The Lake Tekapo Experiment (LTEX): An Investigation of Atmospheric Boundary Layer Processes in Complex Terrain

The Lake Tekapo Experiment (LTEX): An Investigation of Atmospheric Boundary Layer Processes in... A research program on atmospheric boundary layer processes and local wind regimes in complex terrain was conducted in the vicinity of Lake Tekapo in the southern Alps of New Zealand, during two 1-month field campaigns in 1997 and 1999. The effects of the interaction of thermal and dynamic forcing were of specific interest, with a particular focus on the interaction of thermal forcing of differing scales. The rationale and objectives of the field and modeling program are described, along with the methodology used to achieve them. Specific research aims include improved knowledge of the role of surface forcing associated with varying energy balances across heterogeneous terrain, thermal influences on boundary layer and local wind development, and dynamic influences of the terrain through channeling effects. Data were collected using a network of surface meteorological and energy balance stations, radiosonde and pilot balloon soundings, tethered balloon and kite-based systems, sodar, and an instrumented light aircraft. These data are being used to investigate the energetics of surface heat fluxes, the effects of localized heating/cooling and advective processes on atmospheric boundary layer development, and dynamic channeling. A complementary program of numerical modeling includes application of the Regional Atmospheric Modeling System (RAMS) to case studies characterizing typical boundary layer structures and airflow patterns observed around Lake Tekapo. Some initial results derived from the special observation periods are used to illustrate progress made to date. In spite of the difficulties involved in obtaining good data and undertaking modeling experiments in such complex terrain, initial results show that surface thermal heterogeneity has a significant influence on local atmospheric structure and wind fields in the vicinity of the lake. This influence occurs particularly in the morning. However, dynamic channeling effects and the larger-scale thermal effect of the mountain region frequently override these more local features later in the day. http://www.deepdyve.com/assets/images/DeepDyve-Logo-lg.png Bulletin of the American Meteorological Society American Meteorological Society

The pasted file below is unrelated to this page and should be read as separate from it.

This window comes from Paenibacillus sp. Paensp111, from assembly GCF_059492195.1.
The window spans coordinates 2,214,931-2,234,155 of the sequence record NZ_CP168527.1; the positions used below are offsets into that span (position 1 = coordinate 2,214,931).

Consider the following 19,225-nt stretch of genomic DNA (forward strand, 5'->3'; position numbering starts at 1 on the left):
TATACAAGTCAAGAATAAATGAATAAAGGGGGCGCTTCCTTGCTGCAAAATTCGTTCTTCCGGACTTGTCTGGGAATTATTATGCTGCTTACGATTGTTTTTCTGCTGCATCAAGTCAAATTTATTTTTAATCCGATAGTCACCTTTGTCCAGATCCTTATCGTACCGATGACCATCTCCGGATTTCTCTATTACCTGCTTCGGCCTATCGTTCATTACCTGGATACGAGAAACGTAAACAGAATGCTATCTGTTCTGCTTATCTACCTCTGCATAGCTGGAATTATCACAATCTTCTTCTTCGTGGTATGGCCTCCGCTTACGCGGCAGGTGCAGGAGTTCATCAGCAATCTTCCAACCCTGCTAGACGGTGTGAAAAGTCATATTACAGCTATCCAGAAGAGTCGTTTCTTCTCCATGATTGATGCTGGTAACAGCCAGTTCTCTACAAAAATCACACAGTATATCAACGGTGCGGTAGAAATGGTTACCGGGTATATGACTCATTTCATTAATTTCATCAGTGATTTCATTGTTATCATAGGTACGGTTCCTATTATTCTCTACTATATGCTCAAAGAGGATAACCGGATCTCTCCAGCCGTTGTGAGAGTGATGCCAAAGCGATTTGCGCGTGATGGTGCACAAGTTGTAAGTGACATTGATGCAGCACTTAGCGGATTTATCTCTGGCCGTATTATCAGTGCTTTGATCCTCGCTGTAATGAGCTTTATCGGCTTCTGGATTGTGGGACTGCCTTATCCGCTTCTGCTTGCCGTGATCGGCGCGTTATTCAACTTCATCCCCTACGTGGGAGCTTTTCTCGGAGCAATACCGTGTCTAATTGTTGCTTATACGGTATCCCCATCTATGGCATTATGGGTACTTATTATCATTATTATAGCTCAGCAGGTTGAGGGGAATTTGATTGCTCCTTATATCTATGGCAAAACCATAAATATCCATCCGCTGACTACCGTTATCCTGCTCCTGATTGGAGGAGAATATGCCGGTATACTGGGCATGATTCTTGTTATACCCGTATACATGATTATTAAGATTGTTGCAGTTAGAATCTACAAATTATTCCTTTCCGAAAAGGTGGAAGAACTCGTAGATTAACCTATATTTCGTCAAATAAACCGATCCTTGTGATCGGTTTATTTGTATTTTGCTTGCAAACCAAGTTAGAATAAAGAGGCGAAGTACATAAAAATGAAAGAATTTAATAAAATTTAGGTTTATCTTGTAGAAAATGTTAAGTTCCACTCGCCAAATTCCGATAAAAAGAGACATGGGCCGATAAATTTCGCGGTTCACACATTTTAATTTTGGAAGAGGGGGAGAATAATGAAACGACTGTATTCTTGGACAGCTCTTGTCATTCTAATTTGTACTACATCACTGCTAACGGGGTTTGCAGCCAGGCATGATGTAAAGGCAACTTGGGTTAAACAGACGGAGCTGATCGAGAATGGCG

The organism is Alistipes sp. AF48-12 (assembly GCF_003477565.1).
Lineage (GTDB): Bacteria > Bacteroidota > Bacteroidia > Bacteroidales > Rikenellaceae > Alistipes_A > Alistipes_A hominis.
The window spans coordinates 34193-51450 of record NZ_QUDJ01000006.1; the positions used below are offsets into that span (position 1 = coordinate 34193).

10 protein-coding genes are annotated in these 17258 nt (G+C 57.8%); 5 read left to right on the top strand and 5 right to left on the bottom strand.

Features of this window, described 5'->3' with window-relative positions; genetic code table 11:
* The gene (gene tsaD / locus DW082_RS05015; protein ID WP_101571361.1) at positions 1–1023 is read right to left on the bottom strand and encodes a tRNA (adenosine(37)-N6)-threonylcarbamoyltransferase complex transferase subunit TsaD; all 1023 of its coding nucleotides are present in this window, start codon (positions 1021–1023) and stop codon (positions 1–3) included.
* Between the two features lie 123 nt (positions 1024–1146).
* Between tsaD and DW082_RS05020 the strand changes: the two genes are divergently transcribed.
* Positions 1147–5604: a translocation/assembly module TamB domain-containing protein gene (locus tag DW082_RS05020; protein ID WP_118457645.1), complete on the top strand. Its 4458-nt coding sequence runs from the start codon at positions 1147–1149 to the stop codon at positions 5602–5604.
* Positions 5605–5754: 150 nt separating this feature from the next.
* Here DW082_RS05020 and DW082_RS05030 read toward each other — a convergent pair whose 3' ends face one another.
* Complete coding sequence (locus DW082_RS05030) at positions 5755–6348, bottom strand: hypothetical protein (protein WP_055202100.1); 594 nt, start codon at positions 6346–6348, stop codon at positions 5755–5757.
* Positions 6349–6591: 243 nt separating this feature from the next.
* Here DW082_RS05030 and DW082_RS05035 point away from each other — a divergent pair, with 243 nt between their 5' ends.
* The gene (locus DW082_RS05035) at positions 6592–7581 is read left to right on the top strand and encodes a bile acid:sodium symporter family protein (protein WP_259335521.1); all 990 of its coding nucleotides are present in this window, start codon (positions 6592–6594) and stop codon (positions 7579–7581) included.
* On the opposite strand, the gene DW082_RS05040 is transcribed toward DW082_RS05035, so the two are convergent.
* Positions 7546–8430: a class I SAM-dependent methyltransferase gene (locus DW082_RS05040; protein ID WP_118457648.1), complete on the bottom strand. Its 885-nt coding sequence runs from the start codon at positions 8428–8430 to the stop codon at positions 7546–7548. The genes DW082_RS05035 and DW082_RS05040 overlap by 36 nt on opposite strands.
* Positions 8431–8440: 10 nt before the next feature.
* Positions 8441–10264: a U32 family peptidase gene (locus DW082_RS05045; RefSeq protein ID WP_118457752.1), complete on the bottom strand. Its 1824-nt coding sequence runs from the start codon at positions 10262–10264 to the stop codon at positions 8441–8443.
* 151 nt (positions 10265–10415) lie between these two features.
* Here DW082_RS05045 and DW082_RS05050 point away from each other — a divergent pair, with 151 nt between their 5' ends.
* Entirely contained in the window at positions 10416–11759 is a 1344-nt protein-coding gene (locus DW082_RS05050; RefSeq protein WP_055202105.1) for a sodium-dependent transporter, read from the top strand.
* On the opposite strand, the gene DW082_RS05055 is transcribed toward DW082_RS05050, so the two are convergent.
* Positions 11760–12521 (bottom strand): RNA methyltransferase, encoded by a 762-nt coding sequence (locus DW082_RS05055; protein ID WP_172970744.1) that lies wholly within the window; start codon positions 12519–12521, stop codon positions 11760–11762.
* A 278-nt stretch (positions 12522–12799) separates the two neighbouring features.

The Lake Tekapo Experiment (LTEX): An Investigation of Atmospheric Boundary Layer Processes in Complex Terrain

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Publisher
American Meteorological Society
Copyright
Copyright © American Meteorological Society
ISSN
1520-0477
D.O.I.
10.1175/BAMS-84-3-371
Publisher site
See Article on Publisher Site

Abstract

A research program on atmospheric boundary layer processes and local wind regimes in complex terrain was conducted in the vicinity of Lake Tekapo in the southern Alps of New Zealand, during two 1-month field campaigns in 1997 and 1999. The effects of the interaction of thermal and dynamic forcing were of specific interest, with a particular focus on the interaction of thermal forcing of differing scales. The rationale and objectives of the field and modeling program are described, along with the methodology used to achieve them. Specific research aims include improved knowledge of the role of surface forcing associated with varying energy balances across heterogeneous terrain, thermal influences on boundary layer and local wind development, and dynamic influences of the terrain through channeling effects. Data were collected using a network of surface meteorological and energy balance stations, radiosonde and pilot balloon soundings, tethered balloon and kite-based systems, sodar, and an instrumented light aircraft. These data are being used to investigate the energetics of surface heat fluxes, the effects of localized heating/cooling and advective processes on atmospheric boundary layer development, and dynamic channeling. A complementary program of numerical modeling includes application of the Regional Atmospheric Modeling System (RAMS) to case studies characterizing typical boundary layer structures and airflow patterns observed around Lake Tekapo. Some initial results derived from the special observation periods are used to illustrate progress made to date. In spite of the difficulties involved in obtaining good data and undertaking modeling experiments in such complex terrain, initial results show that surface thermal heterogeneity has a significant influence on local atmospheric structure and wind fields in the vicinity of the lake. This influence occurs particularly in the morning. However, dynamic channeling effects and the larger-scale thermal effect of the mountain region frequently override these more local features later in the day.

Journal

Bulletin of the American Meteorological SocietyAmerican Meteorological Society

Published: Mar 26, 2003

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